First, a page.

The method is can be used to assess interactions between molecules in a solution with molecules immobilized on a surface or with the surface itself.
 The sample chamber includes a microanalytical detector, for example a biosensor or a waveguide biosensor. The pump can be at least one oscillating pump such as, for example, a syringe pump. In an examplary embodiment of the present invention, the microanalytical detector can be capable of assessing binding rate of reactions between molecules selected from pairs of proteins, antibody and antigens, proteins and carbohydrates, proteins and peptides, proteins and nucleic acids, pairs of nucleic acids, and molecules and a surface. In other exemplary embodiments, the microanalytical detector can be capable of assessing equilibrium constants of reactions between molecules selected from pairs of proteins, antibody and antigens, proteins and carbohydrates, proteins and peptides, proteins and nucleic acids, and pairs of nucleic acids, and molecules and a surface. In still further exemplary embodiments, the microanalytical detector can be capable of assessing conformational changes of molecules, for example conformational changes of biomolecules. Further examples of microanalytical detectors include those capable of assessing equilibrium constants of bimolecular reactions between a pair of interacting or chemically reacting molecules and those capable of assessing enzyme activity.
 In another aspect, the present invention is a method for microanalysis that includes pumping a fluid sample to be analyzed through a first microchannel and a sample chamber into a second microchannel, where the sample chamber contains a microanalytical detector. Flow of the sample fluid is reversed so that the fluid sample flows from the second microchannel into the sample chamber and back into the first microchannel. The sample chamber and at least a portion of both the first microchannel and the second microchannel contains continuously at least a portion of the sample fluid. At least one of the first and second microchannels or the sample chamber has a width that causes molecular mixing by laminar flow within the fluid sample as the fluid sample moves. Suitable microanalytical detectors include biosensors, for example a waveguide biosensor. The fluid sample can have a volume of less than about 20 μl, for example, from about 3 μl to about 8 μ1. The sample can be recovered after sensing or data collectio is complete.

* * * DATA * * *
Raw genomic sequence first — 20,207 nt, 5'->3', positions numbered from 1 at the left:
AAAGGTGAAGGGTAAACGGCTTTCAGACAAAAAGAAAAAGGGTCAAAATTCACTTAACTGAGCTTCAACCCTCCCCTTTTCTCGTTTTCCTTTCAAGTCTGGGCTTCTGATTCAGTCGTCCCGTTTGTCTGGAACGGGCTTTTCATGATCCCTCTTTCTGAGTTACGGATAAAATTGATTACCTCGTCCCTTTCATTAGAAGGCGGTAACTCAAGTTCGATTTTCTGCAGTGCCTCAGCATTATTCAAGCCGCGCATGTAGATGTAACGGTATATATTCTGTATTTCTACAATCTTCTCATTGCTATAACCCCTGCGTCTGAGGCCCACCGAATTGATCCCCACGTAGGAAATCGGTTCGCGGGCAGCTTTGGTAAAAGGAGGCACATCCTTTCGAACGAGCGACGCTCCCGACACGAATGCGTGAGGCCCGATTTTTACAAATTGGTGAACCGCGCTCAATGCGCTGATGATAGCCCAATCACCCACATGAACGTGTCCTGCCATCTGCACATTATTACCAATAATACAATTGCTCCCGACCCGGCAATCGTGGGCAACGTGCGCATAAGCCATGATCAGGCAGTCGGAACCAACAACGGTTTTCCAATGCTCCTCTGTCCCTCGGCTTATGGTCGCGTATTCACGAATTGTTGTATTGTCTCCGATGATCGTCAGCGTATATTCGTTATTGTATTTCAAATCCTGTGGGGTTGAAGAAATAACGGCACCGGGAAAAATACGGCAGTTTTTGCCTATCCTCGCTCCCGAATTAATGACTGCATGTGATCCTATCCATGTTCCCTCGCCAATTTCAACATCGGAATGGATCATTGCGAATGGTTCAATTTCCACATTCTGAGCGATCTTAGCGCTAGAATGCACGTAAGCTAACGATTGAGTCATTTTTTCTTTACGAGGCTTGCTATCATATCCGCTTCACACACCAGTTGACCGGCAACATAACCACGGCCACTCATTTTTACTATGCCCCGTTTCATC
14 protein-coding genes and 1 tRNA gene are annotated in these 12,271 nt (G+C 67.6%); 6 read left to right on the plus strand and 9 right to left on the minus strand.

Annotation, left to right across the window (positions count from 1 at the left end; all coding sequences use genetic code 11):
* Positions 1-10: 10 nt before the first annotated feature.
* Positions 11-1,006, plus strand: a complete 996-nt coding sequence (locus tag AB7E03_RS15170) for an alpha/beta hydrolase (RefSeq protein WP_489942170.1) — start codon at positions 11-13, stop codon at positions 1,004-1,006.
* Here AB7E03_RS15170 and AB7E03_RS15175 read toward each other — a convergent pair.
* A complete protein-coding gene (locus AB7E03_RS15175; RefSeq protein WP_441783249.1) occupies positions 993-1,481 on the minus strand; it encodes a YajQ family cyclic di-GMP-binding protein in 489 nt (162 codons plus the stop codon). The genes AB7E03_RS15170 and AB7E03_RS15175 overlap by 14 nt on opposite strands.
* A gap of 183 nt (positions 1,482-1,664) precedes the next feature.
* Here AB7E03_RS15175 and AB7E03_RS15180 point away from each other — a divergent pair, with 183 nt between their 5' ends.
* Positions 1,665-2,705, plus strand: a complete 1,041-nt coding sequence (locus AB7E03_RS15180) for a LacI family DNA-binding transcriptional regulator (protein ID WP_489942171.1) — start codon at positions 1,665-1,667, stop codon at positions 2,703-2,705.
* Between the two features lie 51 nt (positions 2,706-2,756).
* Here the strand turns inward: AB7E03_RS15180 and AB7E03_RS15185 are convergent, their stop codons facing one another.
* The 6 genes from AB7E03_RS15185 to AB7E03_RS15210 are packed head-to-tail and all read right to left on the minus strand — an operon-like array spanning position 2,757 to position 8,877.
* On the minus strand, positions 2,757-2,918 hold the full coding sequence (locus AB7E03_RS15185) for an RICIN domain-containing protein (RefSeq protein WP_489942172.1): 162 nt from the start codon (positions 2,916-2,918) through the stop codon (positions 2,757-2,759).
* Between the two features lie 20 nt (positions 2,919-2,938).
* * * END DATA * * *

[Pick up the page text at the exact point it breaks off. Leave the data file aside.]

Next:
In an exemplary embodiment the fluid sample can be replaced with a buffer and the signal from the detector monitored and recorded. In exemplary embodiments, the method may be used to assess binding rates for reactions between molecules such as, for example, pairs of proteins, antibody and antigens, proteins and carbohydrates, proteins and peptides, proteins and nucleic acids, pairs of nucleic acids and molecules and a surface. In other exemplary embodiments, the method can be utilized to analyze equilibrium constants of reactions between molecules such as pairs of proteins, antibody and antigens, proteins and carbohydrates, proteins and peptides, proteins and nucleic acids, pairs of nucleic acids and molecules with a surface. In still further exemplary embodiments, the method can be used to assess equilibrium constants of reactions between interacting or chemically reacting molecules such as, for example, to assess enzyme activities or conformational changes in molecules, for example, biomolecules.
 Further features and advantages of the present invention will become apparent from a consideration of the description, drawings, and non-limiting examples.
 The invention is better understood by reading the following detailed description with reference to the accompanying figures, in which like reference numerals refer to like elements throughout, and in which:
FIG. 1 is a schematic diagram of a conventional sampling system for biosensing;
FIG. 2 is a schematic diagram of a conventional biosensing sampling device employing sample circulation;
FIG. 3A is a schematic diagram of an exemplary embodiment of the sampling device according to the invention; FIG. 3B is an alternative configuration of an air bubble that may be used in some embodiments of the present invention;
FIG. 4A and FIG. 4B show schematically the operation of an exemplary embodiment of the present invention;
FIG. 5 is a schematic diagram of the laminar flow occurring in the device of the present invention;
FIG. 6 is a schematic diagram of an exemplary embodiment of the present invention having multiple samples;
FIG. 7 is a schematic diagram of one exemplary embodiment of the present invention having multiple sample chambers;
FIG. 8A, FIG. 5B and FIG. 8C are graphs of the signal obtained from samples of 2 μl and 5 μl obtained in the absence of laminar mixing;
FIG. 9A is a graph of the signal obtained from a 5 μl sample in the presence of laminar mixing. FIG. 9B is a graph comparing the signals obtained from a 5 μl sample in the presence and absence of mixing;
FIG. 10 is a comparison of the binding signal obtained from a 5 μl sample with mixing according to the present invention, a 5 μl sample injected conventionally with unidirectional flow and a 50 μl sample injected conventionally with unidirectional flow;
FIG. 11 is a graph obtained from the use of the invention for measuring molecular rate and equilibrium constants; and
FIG. 12 is a biosensor trace obtained when using the invention for the capture and recovery of analyte molecules.